1820's Red Transfer Romantic "Persians" Pattern Pearlware Slop Bowl
This is an early Georgian era transferware pedestal slop bowl made in Staffordshire, England. The piece is a beautiful and fine red and white bowl with the fine blue tint of early pearlware, as seen in our photos.
The piece depicts a romantic classical theme of a woman at a fountain wearing classic Grecian dress. She stands at large spraying fountain edge collecting water in a bowl. The outer edges have a wonderful early scrolls motif and 3 vignettes of sprays of luscious grapes, all in deep red and fine transferware. The outer bowl is embellished with 2 larger sprays of transferware grapes and scrolls. It is unmarked as most early English pottery is.
This pattern is known as "Persian", as some versions have a vigenette mark on reverse with that name, but never the maker. In the Western world, Persia was historically the common name for Iran, which ceased being used in 1935. It was a name for the vast ancient empire from Egypt to the Aegean to India.
The Georgian era is a period in British history from 1714 to about 1830–37, named after the monarchies of Kings George I, George II, George III and George IV. It predates the reign of Queen Victoria in 1837, which is then called the Victorian era.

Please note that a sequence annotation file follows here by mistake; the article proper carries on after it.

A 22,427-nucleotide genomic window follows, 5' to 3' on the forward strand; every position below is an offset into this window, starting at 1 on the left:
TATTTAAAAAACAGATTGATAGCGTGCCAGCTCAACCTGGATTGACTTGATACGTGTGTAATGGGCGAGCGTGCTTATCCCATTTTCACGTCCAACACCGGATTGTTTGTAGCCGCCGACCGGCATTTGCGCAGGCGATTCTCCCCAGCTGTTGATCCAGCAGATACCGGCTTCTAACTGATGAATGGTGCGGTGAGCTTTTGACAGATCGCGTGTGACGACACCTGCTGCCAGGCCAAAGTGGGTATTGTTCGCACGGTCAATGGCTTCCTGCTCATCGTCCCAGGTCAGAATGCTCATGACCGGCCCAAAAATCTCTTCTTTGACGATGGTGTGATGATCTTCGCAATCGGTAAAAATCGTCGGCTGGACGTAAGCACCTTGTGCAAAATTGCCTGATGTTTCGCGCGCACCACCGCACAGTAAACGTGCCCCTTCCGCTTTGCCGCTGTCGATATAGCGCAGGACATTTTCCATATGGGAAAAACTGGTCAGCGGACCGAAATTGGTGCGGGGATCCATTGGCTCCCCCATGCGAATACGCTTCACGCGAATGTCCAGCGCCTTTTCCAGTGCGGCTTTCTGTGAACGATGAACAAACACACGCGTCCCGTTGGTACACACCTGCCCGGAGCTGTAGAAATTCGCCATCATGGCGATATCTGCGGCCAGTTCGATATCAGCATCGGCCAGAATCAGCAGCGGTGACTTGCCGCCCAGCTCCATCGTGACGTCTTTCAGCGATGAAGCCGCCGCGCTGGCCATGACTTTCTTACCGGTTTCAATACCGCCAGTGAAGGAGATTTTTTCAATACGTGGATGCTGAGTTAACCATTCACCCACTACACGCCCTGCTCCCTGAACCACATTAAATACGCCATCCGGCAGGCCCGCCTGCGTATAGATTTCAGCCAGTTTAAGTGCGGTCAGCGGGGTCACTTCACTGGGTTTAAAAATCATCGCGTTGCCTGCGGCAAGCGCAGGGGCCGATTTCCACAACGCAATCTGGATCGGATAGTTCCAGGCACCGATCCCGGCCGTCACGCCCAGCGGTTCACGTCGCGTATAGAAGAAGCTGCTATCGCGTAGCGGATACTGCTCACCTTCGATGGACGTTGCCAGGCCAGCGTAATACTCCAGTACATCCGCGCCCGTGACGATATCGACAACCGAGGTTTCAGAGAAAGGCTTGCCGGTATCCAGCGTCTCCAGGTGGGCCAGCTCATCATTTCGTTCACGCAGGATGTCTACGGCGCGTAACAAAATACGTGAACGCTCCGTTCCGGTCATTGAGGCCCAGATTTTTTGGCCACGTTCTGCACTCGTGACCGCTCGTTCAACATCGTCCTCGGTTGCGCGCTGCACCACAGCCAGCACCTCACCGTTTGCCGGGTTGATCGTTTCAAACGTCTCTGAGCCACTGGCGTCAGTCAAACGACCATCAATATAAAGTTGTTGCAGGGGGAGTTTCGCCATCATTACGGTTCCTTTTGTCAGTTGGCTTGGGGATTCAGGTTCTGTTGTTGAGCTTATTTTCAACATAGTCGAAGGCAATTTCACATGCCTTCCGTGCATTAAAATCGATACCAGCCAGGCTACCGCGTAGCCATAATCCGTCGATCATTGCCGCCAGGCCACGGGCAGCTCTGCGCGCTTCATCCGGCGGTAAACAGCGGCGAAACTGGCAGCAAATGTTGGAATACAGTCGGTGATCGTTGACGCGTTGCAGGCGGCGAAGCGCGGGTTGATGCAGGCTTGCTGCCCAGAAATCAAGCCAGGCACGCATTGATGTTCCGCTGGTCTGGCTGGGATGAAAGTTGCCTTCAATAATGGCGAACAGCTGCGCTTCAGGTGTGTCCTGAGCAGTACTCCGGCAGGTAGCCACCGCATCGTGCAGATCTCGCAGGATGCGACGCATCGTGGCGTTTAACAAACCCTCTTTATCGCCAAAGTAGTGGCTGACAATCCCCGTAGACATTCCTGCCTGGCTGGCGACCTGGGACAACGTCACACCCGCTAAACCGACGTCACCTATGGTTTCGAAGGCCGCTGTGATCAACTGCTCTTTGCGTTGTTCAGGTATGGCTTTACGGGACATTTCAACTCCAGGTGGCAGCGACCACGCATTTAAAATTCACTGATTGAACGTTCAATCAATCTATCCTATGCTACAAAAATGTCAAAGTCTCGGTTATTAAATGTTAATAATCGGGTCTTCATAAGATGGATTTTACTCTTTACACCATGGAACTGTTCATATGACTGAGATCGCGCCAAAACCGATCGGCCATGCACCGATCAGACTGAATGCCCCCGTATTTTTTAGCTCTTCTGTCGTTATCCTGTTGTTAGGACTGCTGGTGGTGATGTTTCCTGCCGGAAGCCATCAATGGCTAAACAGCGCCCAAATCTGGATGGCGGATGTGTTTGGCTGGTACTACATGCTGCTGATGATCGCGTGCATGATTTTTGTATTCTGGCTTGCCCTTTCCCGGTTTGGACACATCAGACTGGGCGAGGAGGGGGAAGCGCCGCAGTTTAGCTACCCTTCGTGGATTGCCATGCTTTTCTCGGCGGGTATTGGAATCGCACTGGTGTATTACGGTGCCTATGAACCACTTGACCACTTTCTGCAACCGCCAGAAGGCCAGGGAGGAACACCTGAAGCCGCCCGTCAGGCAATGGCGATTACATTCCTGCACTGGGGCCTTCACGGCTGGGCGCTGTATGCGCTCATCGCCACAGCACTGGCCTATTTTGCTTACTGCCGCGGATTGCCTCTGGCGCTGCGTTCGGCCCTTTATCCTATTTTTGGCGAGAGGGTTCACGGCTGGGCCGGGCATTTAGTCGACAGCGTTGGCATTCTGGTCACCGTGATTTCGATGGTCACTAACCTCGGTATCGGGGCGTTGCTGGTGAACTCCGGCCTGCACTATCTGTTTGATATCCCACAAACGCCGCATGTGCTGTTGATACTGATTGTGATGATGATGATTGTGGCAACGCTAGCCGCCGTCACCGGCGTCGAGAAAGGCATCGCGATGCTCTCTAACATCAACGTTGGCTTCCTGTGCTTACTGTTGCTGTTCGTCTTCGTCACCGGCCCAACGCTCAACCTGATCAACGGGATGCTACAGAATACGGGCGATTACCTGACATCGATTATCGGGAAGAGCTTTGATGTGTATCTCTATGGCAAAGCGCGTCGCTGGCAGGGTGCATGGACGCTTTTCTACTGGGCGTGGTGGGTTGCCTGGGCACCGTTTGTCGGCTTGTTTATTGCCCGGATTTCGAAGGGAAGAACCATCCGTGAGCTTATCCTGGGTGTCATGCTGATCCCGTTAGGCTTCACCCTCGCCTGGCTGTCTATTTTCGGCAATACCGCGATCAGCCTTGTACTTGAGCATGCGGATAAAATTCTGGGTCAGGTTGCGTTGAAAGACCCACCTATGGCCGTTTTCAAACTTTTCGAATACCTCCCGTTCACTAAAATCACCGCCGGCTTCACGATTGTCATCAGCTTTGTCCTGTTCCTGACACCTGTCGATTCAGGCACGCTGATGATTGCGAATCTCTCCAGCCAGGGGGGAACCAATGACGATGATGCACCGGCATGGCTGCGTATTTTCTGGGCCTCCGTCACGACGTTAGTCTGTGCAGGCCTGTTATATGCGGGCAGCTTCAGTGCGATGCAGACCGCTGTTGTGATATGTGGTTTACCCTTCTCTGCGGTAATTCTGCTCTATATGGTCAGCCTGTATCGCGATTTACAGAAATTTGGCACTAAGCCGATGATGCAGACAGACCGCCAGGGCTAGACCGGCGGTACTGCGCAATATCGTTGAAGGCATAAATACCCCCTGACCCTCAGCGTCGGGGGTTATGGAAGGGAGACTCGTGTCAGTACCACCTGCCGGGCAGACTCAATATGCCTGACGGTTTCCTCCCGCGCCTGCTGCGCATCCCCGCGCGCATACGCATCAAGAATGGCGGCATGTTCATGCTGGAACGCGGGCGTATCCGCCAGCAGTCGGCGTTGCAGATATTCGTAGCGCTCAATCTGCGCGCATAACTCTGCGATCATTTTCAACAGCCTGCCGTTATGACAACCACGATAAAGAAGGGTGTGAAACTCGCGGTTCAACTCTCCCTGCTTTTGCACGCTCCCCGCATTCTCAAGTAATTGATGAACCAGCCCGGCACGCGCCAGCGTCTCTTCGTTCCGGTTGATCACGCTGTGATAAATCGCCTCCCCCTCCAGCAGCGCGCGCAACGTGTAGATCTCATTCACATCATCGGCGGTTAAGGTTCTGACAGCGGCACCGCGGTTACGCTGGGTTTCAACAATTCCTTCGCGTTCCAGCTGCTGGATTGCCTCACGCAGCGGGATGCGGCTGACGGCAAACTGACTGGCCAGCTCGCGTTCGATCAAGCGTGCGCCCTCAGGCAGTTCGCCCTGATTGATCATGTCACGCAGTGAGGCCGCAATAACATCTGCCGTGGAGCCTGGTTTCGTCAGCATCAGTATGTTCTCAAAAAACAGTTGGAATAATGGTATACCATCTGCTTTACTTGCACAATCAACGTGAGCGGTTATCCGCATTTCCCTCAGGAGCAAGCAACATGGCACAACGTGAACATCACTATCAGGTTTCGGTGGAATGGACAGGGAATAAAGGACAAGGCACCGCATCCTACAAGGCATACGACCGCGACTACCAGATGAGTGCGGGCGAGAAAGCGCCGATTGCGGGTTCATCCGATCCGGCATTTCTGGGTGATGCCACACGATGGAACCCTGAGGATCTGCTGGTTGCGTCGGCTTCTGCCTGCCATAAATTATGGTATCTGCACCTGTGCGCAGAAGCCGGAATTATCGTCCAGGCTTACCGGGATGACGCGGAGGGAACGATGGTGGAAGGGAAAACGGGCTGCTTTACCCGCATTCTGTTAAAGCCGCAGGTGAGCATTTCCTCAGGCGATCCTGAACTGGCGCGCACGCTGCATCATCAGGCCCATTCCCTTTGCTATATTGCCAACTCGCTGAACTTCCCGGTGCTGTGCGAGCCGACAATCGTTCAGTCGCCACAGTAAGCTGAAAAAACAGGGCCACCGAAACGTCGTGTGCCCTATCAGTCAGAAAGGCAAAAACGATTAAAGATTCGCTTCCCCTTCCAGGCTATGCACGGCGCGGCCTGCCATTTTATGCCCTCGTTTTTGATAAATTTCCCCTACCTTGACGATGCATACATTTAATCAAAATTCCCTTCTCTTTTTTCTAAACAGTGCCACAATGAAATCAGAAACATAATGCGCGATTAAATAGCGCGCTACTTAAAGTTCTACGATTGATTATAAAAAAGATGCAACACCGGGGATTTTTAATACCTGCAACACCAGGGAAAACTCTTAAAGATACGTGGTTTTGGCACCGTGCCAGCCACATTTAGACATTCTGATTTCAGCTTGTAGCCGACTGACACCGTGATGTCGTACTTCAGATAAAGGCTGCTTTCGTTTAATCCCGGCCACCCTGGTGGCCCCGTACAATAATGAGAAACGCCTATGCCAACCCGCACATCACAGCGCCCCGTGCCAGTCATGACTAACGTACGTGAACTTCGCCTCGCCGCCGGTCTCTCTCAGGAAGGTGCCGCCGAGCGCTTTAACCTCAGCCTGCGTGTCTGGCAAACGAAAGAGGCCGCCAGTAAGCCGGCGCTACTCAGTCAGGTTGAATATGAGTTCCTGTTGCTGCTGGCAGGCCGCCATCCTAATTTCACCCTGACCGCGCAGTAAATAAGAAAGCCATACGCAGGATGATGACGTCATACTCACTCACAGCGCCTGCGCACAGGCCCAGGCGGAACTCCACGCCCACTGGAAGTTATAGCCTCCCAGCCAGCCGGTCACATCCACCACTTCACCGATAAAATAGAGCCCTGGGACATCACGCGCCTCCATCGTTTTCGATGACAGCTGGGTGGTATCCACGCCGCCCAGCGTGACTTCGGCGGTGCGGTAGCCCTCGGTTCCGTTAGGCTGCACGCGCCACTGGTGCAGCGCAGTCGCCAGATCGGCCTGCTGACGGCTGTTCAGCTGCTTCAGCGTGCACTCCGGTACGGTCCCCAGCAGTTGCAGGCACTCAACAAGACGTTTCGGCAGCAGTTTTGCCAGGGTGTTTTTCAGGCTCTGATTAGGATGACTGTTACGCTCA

What is English pearlware pottery? It is an earthenware dating from 1774-1830, the Georgian era in England. A lovely soft glossy pottery with an overall faint blue/grey tint derived from a touch of cobalt blue in the glaze. This cool blue tinge gives a whiter china appearance than the earlier yellow creamware. Historically, Josiah Wedgwood was seen as the inventor of pearlware with his 1779 "Pearl White" line. It is now known that other 18th century firms were producing pearlware in the 4-5 years prior, known as "pearl blue" and "china glaze" in the early pottery trade. Eventually these early terms fell out of use for the word pearlware in the 19th century.
By the mid 1700’s, small bowls were added also to the traditional tea set. Slop bowls, or waste bowls as they were called at that time, and were used for pouring out your cold tea, before pouring another cup. This early Georgian pearlware piece has no chips, cracks or repairs and is in beautiful condition. It has some very mild discolouration as seen in pics on bottom. It found in Totnes, Devon, England.
Size: 5 3/8 diameter x 2.5 inches tall
Welcome! We have a 100% approval policy. Also visit Debra's other 2 sites: Ancestorville, with thousands of early signed vintage lost family photos of the 19th century for genealogy, and Vintage Poster Works, a vintage antique advertising site. email Debra with any questions here. We proudly use recycled packaging when we can.
We Also Recommend
Book: Anthology of British Cups, Michael Berthoud 1982 (Coffee Cans too)